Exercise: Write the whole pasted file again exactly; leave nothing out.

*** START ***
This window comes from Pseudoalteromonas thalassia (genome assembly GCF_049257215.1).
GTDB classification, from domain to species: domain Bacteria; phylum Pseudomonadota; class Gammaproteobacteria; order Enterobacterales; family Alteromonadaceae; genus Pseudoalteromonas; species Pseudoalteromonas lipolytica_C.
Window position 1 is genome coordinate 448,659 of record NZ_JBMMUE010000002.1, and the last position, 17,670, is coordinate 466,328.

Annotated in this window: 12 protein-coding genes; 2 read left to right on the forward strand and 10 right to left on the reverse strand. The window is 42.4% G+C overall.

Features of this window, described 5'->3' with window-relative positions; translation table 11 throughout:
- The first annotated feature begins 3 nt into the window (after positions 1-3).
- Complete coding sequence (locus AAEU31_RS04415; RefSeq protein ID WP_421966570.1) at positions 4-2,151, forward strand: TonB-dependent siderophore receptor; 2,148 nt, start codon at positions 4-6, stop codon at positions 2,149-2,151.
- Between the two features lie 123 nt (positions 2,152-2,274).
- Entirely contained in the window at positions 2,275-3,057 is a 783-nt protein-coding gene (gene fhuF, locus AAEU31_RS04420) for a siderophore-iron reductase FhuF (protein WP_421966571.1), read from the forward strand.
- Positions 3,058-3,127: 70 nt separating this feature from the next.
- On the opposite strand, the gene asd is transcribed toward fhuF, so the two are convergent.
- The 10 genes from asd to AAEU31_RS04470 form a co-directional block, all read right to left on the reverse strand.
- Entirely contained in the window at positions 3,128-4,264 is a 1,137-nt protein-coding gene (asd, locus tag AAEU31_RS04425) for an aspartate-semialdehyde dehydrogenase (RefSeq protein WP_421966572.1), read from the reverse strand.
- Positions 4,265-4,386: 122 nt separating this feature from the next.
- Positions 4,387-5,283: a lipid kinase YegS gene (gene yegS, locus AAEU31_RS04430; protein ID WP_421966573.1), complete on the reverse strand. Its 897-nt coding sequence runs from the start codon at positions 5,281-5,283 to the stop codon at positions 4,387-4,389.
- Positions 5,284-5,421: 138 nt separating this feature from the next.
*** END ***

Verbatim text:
This window comes from Pseudoalteromonas thalassia (genome assembly GCF_049257215.1).
GTDB classification, from domain to species: domain Bacteria; phylum Pseudomonadota; class Gammaproteobacteria; order Enterobacterales; family Alteromonadaceae; genus Pseudoalteromonas; species Pseudoalteromonas lipolytica_C.
Window position 1 is genome coordinate 448,659 of record NZ_JBMMUE010000002.1, and the last position, 17,670, is coordinate 466,328.

Annotated in this window: 12 protein-coding genes; 2 read left to right on the forward strand and 10 right to left on the reverse strand. The window is 42.4% G+C overall.

Features of this window, described 5'->3' with window-relative positions; translation table 11 throughout:
- The first annotated feature begins 3 nt into the window (after positions 1-3).
- Complete coding sequence (locus AAEU31_RS04415; RefSeq protein ID WP_421966570.1) at positions 4-2,151, forward strand: TonB-dependent siderophore receptor; 2,148 nt, start codon at positions 4-6, stop codon at positions 2,149-2,151.
- Between the two features lie 123 nt (positions 2,152-2,274).
- Entirely contained in the window at positions 2,275-3,057 is a 783-nt protein-coding gene (gene fhuF, locus AAEU31_RS04420) for a siderophore-iron reductase FhuF (protein WP_421966571.1), read from the forward strand.
- Positions 3,058-3,127: 70 nt separating this feature from the next.
- On the opposite strand, the gene asd is transcribed toward fhuF, so the two are convergent.
- The 10 genes from asd to AAEU31_RS04470 form a co-directional block, all read right to left on the reverse strand.
- Entirely contained in the window at positions 3,128-4,264 is a 1,137-nt protein-coding gene (asd, locus tag AAEU31_RS04425) for an aspartate-semialdehyde dehydrogenase (RefSeq protein WP_421966572.1), read from the reverse strand.
- Positions 4,265-4,386: 122 nt separating this feature from the next.
- Positions 4,387-5,283: a lipid kinase YegS gene (gene yegS, locus AAEU31_RS04430; protein ID WP_421966573.1), complete on the reverse strand. Its 897-nt coding sequence runs from the start codon at positions 5,281-5,283 to the stop codon at positions 4,387-4,389.
- Positions 5,284-5,421: 138 nt separating this feature from the next.